I have a company car myself, it is now a BMW X1 Sdrive 18d (2 liter 4 cylinder 150hp diesel) of which I am very satisfied, it is low on fuel and very nice to drive.

But by the end of next year the lease contract ends and I will be forced to switch to an EV.

I have my doubts on the sense of this policy.

My first question is: what is the potential in greenhouse gas emission reduction when all cars would be EV.

Based on data from the EU-stats, Eurostats, I learn that 12% of CO2 emission in the EU (that is data when UK still was included) is from cars and light trucks, all vehicles below 3,5 tonnes. I expect cars will be the major part and I estimate their share to be some 10%. That is not that much and it is the potential if EV's would not produce any CO2 emission.

But of course that is not the case.

The next question is: where is the electric energy going to come from if a bunch of new electricity consumers connects to the grid?

It is not going to be nuclear, nor solar, nor wind. Nuclear runs at close to 100% already and solar and wind together do what they can but only have a share of some 15 - 17% in electricity production.
So extra demand will come from fossil fueled power plants since they are the only ones that have spare capacity.

One can say, yeah, but I feed my battery with my own solar panels, but as long as you are connected to the grid you just consume the same electricity as anybody else and considering the low share of solar it simply means somewhere a fossil fueled plant has to add extra power to the grid.

But even then the fossil fueled plants combined with electric engines will do better than ICE's, but not that much. Maybe a third, maybe 50% better? What it boils down to is that the benefit on greenhouse gasses will be modest. Maybe 3%, maybe 5%, something like that. And that is if all cars would be EV and that is not for the near future, whatever the subsidies.

In my view electrifying cars is not a priority now. It is expensive and brings little.
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Very good post Peter but I would like to point out that the electric generating capacity could be much more efficient. One of the issues with running a fossil fuel power plant is demand, in California for example they have what are called "peakers" which are usually natural gas fired single units hooked to a turbine.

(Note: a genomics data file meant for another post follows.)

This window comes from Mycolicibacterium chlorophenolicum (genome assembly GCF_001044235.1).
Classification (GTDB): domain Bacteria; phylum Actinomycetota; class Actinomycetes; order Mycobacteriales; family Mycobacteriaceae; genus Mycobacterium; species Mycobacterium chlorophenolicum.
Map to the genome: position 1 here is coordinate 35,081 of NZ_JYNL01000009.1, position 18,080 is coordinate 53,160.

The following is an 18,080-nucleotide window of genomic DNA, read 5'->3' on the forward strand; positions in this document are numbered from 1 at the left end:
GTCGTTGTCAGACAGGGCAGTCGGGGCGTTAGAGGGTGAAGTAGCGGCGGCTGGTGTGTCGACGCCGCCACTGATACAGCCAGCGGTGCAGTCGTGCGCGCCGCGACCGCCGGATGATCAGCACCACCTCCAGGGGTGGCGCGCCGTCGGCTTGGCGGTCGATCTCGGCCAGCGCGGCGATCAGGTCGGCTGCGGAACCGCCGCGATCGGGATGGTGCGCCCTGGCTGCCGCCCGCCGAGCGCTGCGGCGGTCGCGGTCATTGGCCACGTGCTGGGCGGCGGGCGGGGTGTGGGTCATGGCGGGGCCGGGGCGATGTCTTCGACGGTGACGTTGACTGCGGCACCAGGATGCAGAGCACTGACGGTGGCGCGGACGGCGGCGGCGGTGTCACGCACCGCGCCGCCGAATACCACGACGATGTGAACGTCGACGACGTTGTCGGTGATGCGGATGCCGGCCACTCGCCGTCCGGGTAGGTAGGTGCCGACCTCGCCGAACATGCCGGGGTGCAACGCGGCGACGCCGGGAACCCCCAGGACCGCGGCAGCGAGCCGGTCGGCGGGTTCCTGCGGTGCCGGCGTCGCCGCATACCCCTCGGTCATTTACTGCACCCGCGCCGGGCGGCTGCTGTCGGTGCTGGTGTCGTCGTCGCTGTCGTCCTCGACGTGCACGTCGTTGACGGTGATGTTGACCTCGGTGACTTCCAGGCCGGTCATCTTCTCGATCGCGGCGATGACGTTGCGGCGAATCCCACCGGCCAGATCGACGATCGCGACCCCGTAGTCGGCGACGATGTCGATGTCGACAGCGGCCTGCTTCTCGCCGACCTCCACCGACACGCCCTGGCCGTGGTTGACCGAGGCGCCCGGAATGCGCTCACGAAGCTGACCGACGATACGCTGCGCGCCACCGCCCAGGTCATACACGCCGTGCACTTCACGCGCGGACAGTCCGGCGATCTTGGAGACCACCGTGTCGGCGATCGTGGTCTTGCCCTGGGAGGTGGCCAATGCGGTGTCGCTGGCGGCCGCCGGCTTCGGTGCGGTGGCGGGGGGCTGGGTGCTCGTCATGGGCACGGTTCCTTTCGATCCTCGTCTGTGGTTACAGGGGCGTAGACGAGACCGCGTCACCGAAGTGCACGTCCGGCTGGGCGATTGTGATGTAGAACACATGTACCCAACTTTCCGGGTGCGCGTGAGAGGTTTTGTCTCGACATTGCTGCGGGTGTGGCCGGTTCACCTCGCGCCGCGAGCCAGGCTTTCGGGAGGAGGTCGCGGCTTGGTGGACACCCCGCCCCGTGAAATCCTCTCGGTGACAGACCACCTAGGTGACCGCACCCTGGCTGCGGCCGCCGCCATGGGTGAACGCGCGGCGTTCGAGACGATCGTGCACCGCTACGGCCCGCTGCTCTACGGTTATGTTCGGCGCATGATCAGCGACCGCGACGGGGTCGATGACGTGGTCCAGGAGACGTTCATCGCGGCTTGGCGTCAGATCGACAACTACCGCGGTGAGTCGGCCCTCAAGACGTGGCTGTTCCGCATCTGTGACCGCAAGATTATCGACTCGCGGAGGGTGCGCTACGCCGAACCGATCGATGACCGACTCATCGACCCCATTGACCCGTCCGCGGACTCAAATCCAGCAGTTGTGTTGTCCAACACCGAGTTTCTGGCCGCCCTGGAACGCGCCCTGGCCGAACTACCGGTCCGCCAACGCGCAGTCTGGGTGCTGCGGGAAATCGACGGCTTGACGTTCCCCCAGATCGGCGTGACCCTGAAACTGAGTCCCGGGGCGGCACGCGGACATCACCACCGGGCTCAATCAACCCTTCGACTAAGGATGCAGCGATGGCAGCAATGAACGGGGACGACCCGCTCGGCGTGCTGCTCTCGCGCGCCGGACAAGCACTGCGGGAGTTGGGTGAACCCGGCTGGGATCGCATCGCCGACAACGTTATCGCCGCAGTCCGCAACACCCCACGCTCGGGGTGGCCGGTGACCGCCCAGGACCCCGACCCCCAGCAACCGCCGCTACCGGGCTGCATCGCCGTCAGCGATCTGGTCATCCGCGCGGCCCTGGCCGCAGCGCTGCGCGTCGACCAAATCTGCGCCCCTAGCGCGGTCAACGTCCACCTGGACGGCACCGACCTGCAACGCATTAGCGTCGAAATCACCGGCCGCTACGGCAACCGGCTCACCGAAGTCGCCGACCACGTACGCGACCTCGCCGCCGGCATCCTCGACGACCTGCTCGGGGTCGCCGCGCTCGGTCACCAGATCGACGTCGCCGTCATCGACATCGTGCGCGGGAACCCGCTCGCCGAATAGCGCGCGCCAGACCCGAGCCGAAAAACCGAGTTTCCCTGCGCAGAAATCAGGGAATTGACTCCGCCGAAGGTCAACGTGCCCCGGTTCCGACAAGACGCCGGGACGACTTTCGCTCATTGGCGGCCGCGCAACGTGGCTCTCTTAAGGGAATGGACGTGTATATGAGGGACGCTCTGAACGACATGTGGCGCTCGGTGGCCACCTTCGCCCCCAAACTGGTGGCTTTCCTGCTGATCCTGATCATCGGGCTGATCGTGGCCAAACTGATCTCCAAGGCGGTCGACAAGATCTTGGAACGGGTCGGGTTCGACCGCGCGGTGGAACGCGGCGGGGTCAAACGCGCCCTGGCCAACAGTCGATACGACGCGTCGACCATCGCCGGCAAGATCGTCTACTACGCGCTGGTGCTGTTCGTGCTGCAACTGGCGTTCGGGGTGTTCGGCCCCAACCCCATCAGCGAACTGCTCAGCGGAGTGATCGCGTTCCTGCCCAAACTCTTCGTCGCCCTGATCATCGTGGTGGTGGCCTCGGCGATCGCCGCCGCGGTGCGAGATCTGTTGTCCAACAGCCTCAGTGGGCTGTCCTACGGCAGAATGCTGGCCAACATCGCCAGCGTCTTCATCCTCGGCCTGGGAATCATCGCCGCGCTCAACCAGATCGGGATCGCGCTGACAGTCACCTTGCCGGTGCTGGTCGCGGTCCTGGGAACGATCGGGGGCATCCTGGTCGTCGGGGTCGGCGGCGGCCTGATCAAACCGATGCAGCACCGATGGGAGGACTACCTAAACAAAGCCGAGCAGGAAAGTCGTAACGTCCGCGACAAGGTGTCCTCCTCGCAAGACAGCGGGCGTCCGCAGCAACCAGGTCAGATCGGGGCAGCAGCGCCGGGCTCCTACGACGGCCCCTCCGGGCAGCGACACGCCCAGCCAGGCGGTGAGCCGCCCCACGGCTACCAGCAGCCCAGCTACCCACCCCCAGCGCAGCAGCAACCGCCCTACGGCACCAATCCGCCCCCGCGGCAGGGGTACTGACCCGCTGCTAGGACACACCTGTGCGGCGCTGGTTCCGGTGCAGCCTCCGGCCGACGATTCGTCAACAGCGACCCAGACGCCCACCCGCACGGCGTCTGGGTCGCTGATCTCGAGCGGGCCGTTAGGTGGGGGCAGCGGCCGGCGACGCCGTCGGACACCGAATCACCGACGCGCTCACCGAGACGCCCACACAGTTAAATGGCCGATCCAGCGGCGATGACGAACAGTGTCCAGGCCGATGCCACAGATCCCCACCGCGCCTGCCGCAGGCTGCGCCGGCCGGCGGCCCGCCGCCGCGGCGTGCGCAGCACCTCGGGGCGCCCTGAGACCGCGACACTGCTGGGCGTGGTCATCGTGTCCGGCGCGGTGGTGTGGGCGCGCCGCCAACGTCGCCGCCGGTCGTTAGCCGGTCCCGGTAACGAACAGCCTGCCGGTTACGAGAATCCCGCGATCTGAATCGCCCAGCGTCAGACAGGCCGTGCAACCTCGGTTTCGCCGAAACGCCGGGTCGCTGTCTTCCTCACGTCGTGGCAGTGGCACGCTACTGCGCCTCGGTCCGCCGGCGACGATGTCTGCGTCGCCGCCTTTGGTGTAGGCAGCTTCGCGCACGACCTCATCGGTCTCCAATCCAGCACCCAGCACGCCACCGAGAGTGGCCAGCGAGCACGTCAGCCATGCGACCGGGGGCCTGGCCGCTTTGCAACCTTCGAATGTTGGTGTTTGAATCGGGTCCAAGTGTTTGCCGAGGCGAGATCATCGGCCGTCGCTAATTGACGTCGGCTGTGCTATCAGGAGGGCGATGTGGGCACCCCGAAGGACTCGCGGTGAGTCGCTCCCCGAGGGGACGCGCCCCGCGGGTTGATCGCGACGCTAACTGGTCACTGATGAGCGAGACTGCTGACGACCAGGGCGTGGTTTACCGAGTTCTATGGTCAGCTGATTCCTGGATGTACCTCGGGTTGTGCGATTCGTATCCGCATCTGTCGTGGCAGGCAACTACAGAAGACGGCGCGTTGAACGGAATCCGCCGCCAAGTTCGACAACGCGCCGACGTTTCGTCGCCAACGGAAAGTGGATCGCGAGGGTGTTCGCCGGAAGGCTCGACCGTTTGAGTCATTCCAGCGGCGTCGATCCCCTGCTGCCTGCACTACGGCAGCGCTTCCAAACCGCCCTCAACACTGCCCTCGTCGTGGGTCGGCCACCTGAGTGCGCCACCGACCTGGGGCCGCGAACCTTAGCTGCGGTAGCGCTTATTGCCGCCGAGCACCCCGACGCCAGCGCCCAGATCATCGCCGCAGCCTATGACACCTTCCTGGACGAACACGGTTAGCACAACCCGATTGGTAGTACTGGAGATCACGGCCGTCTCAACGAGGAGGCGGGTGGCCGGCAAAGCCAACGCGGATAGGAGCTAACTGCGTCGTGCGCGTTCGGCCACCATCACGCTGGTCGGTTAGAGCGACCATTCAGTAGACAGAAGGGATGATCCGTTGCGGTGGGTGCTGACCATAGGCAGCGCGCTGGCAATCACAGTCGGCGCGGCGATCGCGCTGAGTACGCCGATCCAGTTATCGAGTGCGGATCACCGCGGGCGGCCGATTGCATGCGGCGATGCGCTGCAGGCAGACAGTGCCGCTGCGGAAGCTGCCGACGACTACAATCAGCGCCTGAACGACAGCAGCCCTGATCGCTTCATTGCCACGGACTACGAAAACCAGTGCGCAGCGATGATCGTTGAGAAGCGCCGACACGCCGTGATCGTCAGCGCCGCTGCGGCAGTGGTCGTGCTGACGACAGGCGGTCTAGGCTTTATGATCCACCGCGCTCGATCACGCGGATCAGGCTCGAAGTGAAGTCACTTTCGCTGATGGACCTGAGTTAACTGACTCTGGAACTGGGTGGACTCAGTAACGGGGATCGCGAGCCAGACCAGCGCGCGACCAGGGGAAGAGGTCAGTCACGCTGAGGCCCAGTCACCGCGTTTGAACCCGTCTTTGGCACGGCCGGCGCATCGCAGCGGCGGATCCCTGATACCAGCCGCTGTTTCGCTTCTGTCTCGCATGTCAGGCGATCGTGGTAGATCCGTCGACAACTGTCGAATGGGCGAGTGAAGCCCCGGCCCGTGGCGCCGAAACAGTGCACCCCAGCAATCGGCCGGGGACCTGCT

Imagine a huge jet engine bolted down to the ground and fed with natural gas instead of jet fuel. They can turn these up at times of high demand and throttle down as soon as the demand weakens which is good, they are not wasting power that way.

Remember the chart I showed above, in the US two thirds of generated electricity is just wasted

These plants are not very efficient though in terms energy derived from the amount of fuel, it is much more efficient to have a heat recovery steam generator, that is a peaker plus on the exhaust side of the jet engine, the turbine the hot gasses run through a gauntlet of tubes that have water in them. These tubes are a very complicated system and close attention has to be paid in order for them not to overheat and cause damage or to be underheated and not be efficient.

This secondary part of the power plant is connected to an entirely separate turbine and in fact the typical setup is for there to be two gas fired turbines that produce electricity connected to one steam powered turbine so that you can have two units feeding the steam supply.

Now these Heat Recovery Steam Generators (HRSG's) make much better use of the natural gas, they squeeze much more electricity out of the gas than the peakers do but they are not able to be accelerated or decelerated nearly as quickly leading to the possibility of much more wasted energy.

The coal fired plants that are very efficient have the same drawbacks although they are somewhat more flexible but all of the coal fired plants make a giant fireball inside of a huge structure of water tubes that make steam that powers a turbine for electricity.

So the idea is that with electric vehicles being charged they can run the plants in a much more efficient way than they could without the electric vehicles being charged...much of what we now waste would be utilized greatly reducing the amount of wasted energy from the chart.

Now obviously this is just a theory but my experience as a layman with how they build and operate the plants it makes sense to me once they get the bugs out of it that they could remove quite a bit of the inefficiencies in the system and greatly reduce wasted energy. It will require improvements to the grid and a bunch of other things to get right but the potential is there once it is sorted to make a big improvement. For example if they could just power all the smaller vehicles with power that would have been wasted anyway that would increase your 10% savings estimate to 20% and possibly more if they get the efficiency down.

I definitely think it is worthy of an attempt and the way to really fast track it is to make it much more affordable for the common consumer. Unfortunately I think the plan is to make the old way super expensive here in the US and the new way only slightly less expensive for those that can afford the investment in electric vehicles and home installed solar and batteries.
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Just a note on the "those who can afford to get solar installed at home" - you should never pay more to get solar installed than you do monthly to your regular energy supplier, if you get an outside company to install and manage the system. You don't have to buy a system outright - a good option if you have the ready cash of course - you let the outside company make a profit while you ensure your energy supply costs are kept pretty much constant.

In our case, we've just opted to have a company install solar. 7.5kW of panels installed (over a year that'll produce twice our present consumption), and we'll pay just over $100 a month (our mean present 'leccy bill), rising by 2.9% per annum for 25 years. OK, in 25 years we'll pay nearly $200 a month. I can pretty much guarantee we'd be paying $200 a month in 4 to 5 years' time to our current supplier, and $2000 a month in 25 years what with inflation and all...

So we'll have the leeway to use the heat pump much more rather than use the gas furnace and window A/C units, and still have the spare capacity to charge an electric vehicle or two. All for no extra monthly cost.

Win-win. I'm surprised more people don't leap on this option.